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Publication numberUS3743534 A
Publication typeGrant
Publication dateJul 3, 1973
Filing dateSep 7, 1971
Priority dateApr 28, 1969
Also published asDE2020197A1, DE2020197C2, US3632396
Publication numberUS 3743534 A, US 3743534A, US-A-3743534, US3743534 A, US3743534A
InventorsP Zamora
Original AssigneeProcter & Gamble
Export CitationBiBTeX, EndNote, RefMan
External Links: USPTO, USPTO Assignment, Espacenet
Process for softening fabrics in a dryer
US 3743534 A
Abstract  available in
Images(18)
Previous page
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Claims  available in
Description  (OCR text may contain errors)

United States Patent O 3,743,534 PROCESS FOR SOFTENING FABRICS IN A DRYER Pablo Perez Zamora, Greenhilis, Ohio, assignor to The Procter & Gamble Company, Cincinnati, Ohio No Drawing. Original application Apr. 28, 1969, Ser. No.

819,965, now Patent No. 3,632,396. Divided and this application Sept. 7, 1971, Ser. No. 178,436

Int. Cl. B05c 3/08 U.S. Cl. 117-109 24 Ciaims ABSTRACT OF THE DISCLOSURE A process for softening fabrics in a clothes dryer comprising loading fabrics into a dryer, adding a length or sheet of fabric softening composition and operating the dryer at from about 75 F. to about 170 F. to effect softening of the fabrics, the fabric softening composition consisting essentially of a substrate having a substrate coating, which consists essentially of a substantially solid, waxy, cationic or nonionic material, and having a substantially solid outer coating comprising from 30% to 100% by weight of a fabric softener, wherein at least one of the coatings has a melting point equal to or less than about 170 F.

CROSS-REFERENCE TO RELATED APPLICATIONS This application is a division of my copending and commonly-assigned patent application U.S. Ser. No. 819,965, filed Apr. 28, 1969, entitled, Dryer Added Fabric Softening Compositions, and now US. Pat. 3,632,396, issued Jan. 4, 1972.

The invention herein relates generally to the softening of fabrics in an automatic, rotary drum, clothes dryer and to compositions employed to achieve softening therein. The invention herein represents a significant improvement over other dryer added fabric softening compositions of the type disclosed in a pending application by David Russell Morton, entitled Textile Fabric Softeners Impregnated Into Absorbent Substrates, Ser. No. 788,- 102, filed Dec. 30, 1968, and now US. Pat. 3,686,025, issued Aug. 22, 1972, and in a pending application by Howard W. Krueger, Jr., entitled, Fabric Softening Compositions, Ser. No. 788,103, filed Dec. 30, 1968, and now abandoned, the specifications of which are incorporated herein by reference.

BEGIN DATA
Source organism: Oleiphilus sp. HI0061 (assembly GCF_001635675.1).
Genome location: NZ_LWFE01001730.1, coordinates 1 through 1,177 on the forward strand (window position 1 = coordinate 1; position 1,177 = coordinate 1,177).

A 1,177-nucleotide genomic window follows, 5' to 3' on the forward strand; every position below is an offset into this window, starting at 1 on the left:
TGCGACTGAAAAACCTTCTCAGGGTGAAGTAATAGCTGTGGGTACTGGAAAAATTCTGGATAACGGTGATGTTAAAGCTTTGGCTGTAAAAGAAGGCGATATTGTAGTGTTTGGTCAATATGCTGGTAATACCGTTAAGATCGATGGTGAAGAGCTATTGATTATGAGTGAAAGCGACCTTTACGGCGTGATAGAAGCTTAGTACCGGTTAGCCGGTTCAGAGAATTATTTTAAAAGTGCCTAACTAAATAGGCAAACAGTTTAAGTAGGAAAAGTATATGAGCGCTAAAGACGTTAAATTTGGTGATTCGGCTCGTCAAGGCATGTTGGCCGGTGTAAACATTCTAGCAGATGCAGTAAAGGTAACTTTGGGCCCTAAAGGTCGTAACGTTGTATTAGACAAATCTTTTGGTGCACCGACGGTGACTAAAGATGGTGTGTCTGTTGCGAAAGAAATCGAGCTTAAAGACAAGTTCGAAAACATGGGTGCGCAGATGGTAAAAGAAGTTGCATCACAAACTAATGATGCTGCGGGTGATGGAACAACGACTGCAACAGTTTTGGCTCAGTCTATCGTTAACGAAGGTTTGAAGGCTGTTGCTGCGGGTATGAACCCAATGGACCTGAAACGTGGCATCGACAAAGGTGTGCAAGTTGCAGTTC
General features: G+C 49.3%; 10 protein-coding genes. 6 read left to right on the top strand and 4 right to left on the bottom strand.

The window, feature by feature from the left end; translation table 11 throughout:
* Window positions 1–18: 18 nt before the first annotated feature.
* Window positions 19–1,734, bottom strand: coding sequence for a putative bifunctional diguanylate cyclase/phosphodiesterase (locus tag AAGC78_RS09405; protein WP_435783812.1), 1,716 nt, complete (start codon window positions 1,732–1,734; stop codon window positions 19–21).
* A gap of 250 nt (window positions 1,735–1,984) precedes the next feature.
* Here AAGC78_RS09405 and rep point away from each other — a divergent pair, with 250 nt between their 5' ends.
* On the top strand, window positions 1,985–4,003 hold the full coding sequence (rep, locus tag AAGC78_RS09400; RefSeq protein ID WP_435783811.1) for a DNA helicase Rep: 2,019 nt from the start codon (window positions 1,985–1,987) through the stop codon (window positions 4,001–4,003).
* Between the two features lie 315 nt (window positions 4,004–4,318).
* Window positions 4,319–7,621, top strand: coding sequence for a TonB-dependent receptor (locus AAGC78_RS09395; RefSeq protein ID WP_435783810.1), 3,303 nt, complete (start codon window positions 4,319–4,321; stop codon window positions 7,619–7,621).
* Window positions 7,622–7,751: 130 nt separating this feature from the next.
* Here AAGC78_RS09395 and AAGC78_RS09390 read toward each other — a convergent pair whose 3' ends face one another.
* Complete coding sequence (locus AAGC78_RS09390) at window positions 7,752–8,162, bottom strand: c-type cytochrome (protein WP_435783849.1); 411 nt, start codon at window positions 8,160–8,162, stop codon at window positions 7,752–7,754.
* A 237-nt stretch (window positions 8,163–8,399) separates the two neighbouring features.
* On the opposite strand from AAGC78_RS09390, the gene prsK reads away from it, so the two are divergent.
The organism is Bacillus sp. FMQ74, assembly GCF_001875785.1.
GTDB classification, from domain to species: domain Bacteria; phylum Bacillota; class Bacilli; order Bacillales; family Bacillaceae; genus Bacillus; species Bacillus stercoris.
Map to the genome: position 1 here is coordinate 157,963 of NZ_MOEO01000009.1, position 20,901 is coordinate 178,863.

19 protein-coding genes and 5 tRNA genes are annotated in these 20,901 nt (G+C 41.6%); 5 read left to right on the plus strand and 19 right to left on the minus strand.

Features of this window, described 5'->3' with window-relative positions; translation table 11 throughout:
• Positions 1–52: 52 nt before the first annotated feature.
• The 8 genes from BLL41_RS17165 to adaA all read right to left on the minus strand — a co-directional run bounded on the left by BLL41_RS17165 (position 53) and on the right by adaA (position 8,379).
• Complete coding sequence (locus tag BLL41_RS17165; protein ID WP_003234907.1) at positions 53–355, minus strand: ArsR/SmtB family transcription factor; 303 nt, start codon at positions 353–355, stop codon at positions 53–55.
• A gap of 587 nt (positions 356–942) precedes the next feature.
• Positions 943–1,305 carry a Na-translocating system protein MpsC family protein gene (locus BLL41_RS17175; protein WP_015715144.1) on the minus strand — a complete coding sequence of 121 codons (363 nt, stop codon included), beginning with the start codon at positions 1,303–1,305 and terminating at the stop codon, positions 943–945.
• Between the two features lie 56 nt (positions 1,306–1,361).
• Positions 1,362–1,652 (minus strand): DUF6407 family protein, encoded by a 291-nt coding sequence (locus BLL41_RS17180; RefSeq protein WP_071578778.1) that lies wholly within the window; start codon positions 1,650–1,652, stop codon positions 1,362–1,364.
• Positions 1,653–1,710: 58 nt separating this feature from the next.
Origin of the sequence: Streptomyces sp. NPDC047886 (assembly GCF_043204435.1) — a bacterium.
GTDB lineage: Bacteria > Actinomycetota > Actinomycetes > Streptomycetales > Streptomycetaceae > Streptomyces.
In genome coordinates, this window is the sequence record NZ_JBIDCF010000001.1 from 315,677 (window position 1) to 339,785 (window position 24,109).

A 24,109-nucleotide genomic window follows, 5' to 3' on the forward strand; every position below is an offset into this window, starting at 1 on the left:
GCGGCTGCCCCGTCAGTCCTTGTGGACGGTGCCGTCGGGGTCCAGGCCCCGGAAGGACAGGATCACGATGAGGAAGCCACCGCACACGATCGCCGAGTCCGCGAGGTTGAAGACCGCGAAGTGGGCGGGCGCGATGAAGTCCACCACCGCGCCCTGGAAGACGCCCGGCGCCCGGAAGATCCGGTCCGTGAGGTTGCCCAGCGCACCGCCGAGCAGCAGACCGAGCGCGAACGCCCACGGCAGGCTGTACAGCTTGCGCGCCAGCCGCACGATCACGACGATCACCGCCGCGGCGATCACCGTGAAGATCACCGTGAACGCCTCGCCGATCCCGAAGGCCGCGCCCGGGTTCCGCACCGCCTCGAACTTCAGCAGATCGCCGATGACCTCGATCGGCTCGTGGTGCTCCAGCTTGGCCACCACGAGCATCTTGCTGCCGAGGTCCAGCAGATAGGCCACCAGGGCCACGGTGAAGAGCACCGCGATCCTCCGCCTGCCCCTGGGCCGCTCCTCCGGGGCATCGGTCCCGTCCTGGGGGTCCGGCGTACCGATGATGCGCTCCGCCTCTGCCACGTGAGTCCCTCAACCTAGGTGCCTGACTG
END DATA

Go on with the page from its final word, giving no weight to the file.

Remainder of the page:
BACKGROUND OF THE INVENTION Certain chemical compounds have long been known in the art to possess the desired quality of imparting softness to textile fabrics. The quality of softness or being soft is well defined in the art, and, as used herein, means that quality of the treated fabric whereby its handle or texture is smooth, pliable, and flulfy, and not rough or scratchy to the touch. Known generally as fabric softeners, these compounds have long been used by housewives in the laundry and by the textile industry to soften a finished fabric.

Additionally, many of these compounds act to reduce the static cling of the treated fabrics. Static cling is, generally, the phenomenon of a fabric adhering to another object or to parts of itself as a result of static electrical charges located on the surface of the fabric. It can also involve the adherence of lint, dust, and other undesired substances to the fabric due tothese static charges. It is noticeably present in unsoftened fabrics that are freshly washed and dried in an automatic dryer. By softening and reducing the static cling of a fabric, it is more comfortable when worn. Such treated fabrics additionally are easier to iron, and have fewer hard to iron Wrinkles.